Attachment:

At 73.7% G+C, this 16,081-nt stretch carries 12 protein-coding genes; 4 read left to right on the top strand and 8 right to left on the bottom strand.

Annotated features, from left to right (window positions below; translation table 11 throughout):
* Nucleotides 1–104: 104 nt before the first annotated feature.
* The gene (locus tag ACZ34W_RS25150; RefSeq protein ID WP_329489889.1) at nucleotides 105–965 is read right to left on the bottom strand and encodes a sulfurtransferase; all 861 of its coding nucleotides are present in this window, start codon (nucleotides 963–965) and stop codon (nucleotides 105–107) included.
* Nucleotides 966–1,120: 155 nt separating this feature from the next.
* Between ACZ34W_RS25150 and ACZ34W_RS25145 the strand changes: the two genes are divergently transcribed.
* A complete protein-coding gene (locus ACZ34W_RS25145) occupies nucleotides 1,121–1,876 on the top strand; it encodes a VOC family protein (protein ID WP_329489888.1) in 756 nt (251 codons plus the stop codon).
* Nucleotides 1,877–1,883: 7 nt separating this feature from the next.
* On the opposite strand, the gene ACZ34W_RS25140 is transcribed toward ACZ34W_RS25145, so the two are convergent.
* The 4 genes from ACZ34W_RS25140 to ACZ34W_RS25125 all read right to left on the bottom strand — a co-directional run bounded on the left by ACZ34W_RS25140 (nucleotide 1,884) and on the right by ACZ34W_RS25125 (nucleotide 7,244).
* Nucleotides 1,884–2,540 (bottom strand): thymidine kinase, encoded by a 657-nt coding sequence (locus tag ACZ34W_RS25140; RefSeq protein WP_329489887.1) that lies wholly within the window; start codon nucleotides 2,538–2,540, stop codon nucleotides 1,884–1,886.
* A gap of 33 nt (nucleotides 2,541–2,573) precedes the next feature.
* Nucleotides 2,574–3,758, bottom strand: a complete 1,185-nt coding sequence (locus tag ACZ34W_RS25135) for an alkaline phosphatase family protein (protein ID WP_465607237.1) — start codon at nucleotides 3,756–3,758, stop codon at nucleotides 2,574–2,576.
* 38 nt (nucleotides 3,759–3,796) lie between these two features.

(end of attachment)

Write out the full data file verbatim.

At 73.7% G+C, this 16,081-nt stretch carries 12 protein-coding genes; 4 read left to right on the top strand and 8 right to left on the bottom strand.

Annotated features, from left to right (window positions below; translation table 11 throughout):
* Nucleotides 1–104: 104 nt before the first annotated feature.
* The gene (locus tag ACZ34W_RS25150; RefSeq protein ID WP_329489889.1) at nucleotides 105–965 is read right to left on the bottom strand and encodes a sulfurtransferase; all 861 of its coding nucleotides are present in this window, start codon (nucleotides 963–965) and stop codon (nucleotides 105–107) included.
* Nucleotides 966–1,120: 155 nt separating this feature from the next.
* Between ACZ34W_RS25150 and ACZ34W_RS25145 the strand changes: the two genes are divergently transcribed.
* A complete protein-coding gene (locus ACZ34W_RS25145) occupies nucleotides 1,121–1,876 on the top strand; it encodes a VOC family protein (protein ID WP_329489888.1) in 756 nt (251 codons plus the stop codon).
* Nucleotides 1,877–1,883: 7 nt separating this feature from the next.
* On the opposite strand, the gene ACZ34W_RS25140 is transcribed toward ACZ34W_RS25145, so the two are convergent.
* The 4 genes from ACZ34W_RS25140 to ACZ34W_RS25125 all read right to left on the bottom strand — a co-directional run bounded on the left by ACZ34W_RS25140 (nucleotide 1,884) and on the right by ACZ34W_RS25125 (nucleotide 7,244).
* Nucleotides 1,884–2,540 (bottom strand): thymidine kinase, encoded by a 657-nt coding sequence (locus tag ACZ34W_RS25140; RefSeq protein WP_329489887.1) that lies wholly within the window; start codon nucleotides 2,538–2,540, stop codon nucleotides 1,884–1,886.
* A gap of 33 nt (nucleotides 2,541–2,573) precedes the next feature.
* Nucleotides 2,574–3,758, bottom strand: a complete 1,185-nt coding sequence (locus tag ACZ34W_RS25135) for an alkaline phosphatase family protein (protein ID WP_465607237.1) — start codon at nucleotides 3,756–3,758, stop codon at nucleotides 2,574–2,576.
* 38 nt (nucleotides 3,759–3,796) lie between these two features.